Quality statement 1: Initial assessment – recording the event, clinical history and physical examination

Quality statement

People who have had a suspected transient loss of consciousness have an initial assessment to record details of the event, clinical history and physical examination.

Rationale

If a suspected transient loss of consciousness has occurred, it is important to collect information as soon as possible from the person and especially from any witnesses. This is critical in confirming whether or not a transient loss of consciousness has occurred, and in establishing relevant features of the event, so that patients can be directed along the correct care pathway.

Inadequate assessment may result in inappropriate care that may be costly, ineffective and possibly harmful. It is also important to record current medications, to identify any medication that may have caused or contributed to transient loss of consciousness, and identify any 'red flag' signs or symptoms (see quality statement 3).

Quality measures

Structure

Evidence of local arrangements to ensure that people who have had a suspected transient loss of consciousness have an initial assessment to record details of the event, clinical history and physical examination.

Data source: Local data collection.

Process

(a) Proportion of people with a suspected transient loss of consciousness who have the details of the event recorded.

Numerator – the number in the denominator who have the details of the event recorded.

Denominator – the number of people with a suspected transient loss of consciousness.

Data source: Local data collection.

(b) Proportion of people with a suspected transient loss of consciousness who have the details of the clinical history and physical examination assessment recorded.

Numerator – the number in the denominator who have the details of the clinical history and physical examination assessment recorded.

Denominator – the number of people with a suspected transient loss of consciousness.

Data source: Local data collection.

What the quality statement means for service providers, healthcare professionals and commissioners

Service providers (first‑line staff such as paramedic and emergency service staff, GPs, and out‑of‑hours staff) ensure that people who have had a suspected transient loss of consciousness have an initial assessment, in which the details of the event are recorded, a clinical history is taken and a physical examination is carried out.

Healthcare professionals ensure that people who have had a suspected transient loss of consciousness have an initial assessment, in which the details of the event are recorded, a clinical history is taken and a physical examination is carried out.

Commissioners (NHS England area teams and clinical commissioning groups) ensure that they specify in contracts with ambulance and emergency services that people who have had a suspected transient loss of consciousness have an initial assessment, in which the details of the event are recorded, a clinical history is taken and a physical examination is carried out.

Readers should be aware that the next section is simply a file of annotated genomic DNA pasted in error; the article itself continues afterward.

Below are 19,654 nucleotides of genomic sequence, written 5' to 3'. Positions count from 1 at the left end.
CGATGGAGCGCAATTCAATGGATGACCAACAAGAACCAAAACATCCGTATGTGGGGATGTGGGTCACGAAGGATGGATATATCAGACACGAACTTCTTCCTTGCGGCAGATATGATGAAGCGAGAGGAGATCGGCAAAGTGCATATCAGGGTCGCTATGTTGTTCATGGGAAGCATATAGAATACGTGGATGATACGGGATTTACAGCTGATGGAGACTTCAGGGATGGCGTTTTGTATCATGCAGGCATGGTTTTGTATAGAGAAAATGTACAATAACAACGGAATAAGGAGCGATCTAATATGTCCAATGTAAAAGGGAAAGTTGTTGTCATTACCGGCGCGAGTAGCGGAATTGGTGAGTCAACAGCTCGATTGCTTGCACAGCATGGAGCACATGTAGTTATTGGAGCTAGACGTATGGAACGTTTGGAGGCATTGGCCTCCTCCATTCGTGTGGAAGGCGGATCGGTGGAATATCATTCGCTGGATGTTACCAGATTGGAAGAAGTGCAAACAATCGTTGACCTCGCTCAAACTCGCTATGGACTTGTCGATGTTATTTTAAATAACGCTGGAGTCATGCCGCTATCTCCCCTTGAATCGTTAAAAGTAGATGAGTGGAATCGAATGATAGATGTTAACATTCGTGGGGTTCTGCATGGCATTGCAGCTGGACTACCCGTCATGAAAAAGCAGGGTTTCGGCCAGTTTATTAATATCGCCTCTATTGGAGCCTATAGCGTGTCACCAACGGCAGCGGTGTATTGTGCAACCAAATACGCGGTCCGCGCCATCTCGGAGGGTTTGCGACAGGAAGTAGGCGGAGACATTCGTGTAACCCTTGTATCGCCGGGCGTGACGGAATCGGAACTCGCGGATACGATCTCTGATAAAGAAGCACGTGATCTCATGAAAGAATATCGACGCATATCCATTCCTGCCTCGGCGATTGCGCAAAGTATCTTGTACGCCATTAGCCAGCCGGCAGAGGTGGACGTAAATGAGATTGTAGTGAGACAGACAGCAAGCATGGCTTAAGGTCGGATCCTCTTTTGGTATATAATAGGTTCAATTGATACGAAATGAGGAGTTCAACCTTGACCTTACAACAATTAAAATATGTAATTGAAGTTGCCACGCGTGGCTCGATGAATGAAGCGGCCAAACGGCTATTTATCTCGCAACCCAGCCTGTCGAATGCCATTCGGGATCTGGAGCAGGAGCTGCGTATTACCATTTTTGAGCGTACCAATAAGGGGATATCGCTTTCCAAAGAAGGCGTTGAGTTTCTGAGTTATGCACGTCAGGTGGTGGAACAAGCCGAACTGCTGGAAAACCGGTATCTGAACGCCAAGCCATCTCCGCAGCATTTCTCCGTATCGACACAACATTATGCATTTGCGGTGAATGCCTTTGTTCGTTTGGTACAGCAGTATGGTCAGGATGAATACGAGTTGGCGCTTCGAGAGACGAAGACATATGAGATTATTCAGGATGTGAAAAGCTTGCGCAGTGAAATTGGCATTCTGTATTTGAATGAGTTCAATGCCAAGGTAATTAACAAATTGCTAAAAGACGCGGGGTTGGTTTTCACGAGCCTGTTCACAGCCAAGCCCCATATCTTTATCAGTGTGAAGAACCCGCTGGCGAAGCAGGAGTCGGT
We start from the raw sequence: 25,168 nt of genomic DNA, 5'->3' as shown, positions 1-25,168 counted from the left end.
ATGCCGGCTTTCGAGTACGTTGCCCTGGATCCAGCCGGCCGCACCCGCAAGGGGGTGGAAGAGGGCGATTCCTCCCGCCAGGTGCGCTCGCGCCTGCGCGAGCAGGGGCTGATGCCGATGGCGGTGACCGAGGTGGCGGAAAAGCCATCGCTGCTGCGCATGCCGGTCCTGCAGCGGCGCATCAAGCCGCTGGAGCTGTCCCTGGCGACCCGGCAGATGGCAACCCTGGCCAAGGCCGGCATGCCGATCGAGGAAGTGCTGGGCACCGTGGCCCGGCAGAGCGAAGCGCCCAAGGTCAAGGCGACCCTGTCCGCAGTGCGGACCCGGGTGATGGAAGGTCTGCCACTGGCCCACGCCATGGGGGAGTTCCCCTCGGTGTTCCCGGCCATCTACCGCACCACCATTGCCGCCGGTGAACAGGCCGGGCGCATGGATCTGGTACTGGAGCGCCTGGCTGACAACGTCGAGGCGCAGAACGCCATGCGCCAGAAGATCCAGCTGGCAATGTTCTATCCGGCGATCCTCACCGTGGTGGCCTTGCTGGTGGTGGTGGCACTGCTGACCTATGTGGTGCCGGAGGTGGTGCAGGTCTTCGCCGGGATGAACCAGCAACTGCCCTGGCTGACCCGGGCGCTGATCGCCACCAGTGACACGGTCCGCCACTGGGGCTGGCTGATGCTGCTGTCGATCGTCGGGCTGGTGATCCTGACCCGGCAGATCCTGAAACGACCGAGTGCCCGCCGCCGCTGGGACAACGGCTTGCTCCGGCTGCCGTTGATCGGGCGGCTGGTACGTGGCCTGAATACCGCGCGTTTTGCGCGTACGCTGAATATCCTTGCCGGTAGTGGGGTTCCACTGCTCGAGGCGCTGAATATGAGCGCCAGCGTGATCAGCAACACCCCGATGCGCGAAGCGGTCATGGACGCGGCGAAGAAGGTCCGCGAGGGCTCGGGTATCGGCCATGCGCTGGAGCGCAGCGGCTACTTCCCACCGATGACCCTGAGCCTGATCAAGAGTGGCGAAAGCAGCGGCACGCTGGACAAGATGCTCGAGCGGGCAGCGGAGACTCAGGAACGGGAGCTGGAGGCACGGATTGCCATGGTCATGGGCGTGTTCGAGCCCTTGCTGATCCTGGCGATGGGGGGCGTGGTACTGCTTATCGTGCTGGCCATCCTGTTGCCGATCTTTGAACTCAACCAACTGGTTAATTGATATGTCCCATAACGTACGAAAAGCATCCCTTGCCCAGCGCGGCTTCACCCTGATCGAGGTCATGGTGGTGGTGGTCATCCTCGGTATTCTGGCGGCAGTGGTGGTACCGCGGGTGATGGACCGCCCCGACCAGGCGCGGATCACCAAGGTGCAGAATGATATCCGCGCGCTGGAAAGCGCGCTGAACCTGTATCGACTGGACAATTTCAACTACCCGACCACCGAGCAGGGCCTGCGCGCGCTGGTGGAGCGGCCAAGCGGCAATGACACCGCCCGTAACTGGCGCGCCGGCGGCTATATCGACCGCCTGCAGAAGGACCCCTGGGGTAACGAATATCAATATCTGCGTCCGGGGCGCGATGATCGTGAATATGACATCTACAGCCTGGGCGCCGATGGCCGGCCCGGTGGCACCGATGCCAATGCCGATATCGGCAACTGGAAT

What the quality statement means for patients, service users and carers

People who have had a blackout have an assessment to find out more about the blackout and why it happened. This will involve recording details of the blackout (by witnesses) and any previous blackouts, medical history, family history of heart disease, and any medicines being taken, checking vital signs such as pulse rate, blood pressure, breathing rate and temperature, and also listening to the chest.

Source guidance

Definitions of terms used in this quality statement

Detailed account of the event

An account of the event should be taken from the person and any witnesses who are present at the initial consultation at the point of contact. Attempts should be made to contact any further witnesses (for example, by telephone).

The following details should be recorded:

  • circumstances of the event

  • person's posture immediately before loss of consciousness

  • prodromal symptoms (such as sweating or feeling warm or hot)

  • physical appearance (for example, whether eyes were open or shut, and the colour of the person's complexion during the event)

  • presence or absence of movement during the event (for example, limb‑jerking and its duration)

  • any tongue‑biting (record whether the side or the tip of the tongue was bitten)

  • injury occurring during the event (record site and severity)

  • duration of the event (onset to regaining consciousness)

  • presence or absence of confusion during the recovery period

  • weakness down 1 side during the recovery period.

[Adapted from NICE clinical guideline 109, recommendation 1.1.1.2]

Detailed clinical history and physical examination

Detailed clinical history and physical examination should involve recording the following:

  • details of any previous transient loss of consciousness events, including number and frequency

  • the person's medical history and any family history of cardiac disease (for example, personal history of heart disease and family history of sudden cardiac death)

  • current medication that may have contributed to transient loss of consciousness (for example, diuretics)

  • vital signs (for example, pulse rate, respiratory rate and temperature) – repeat if clinically indicated

  • lying and standing blood pressure if clinically appropriate

  • other cardiovascular and neurological signs.

[Adapted from NICE clinical guideline 109, recommendation 1.1.2.1]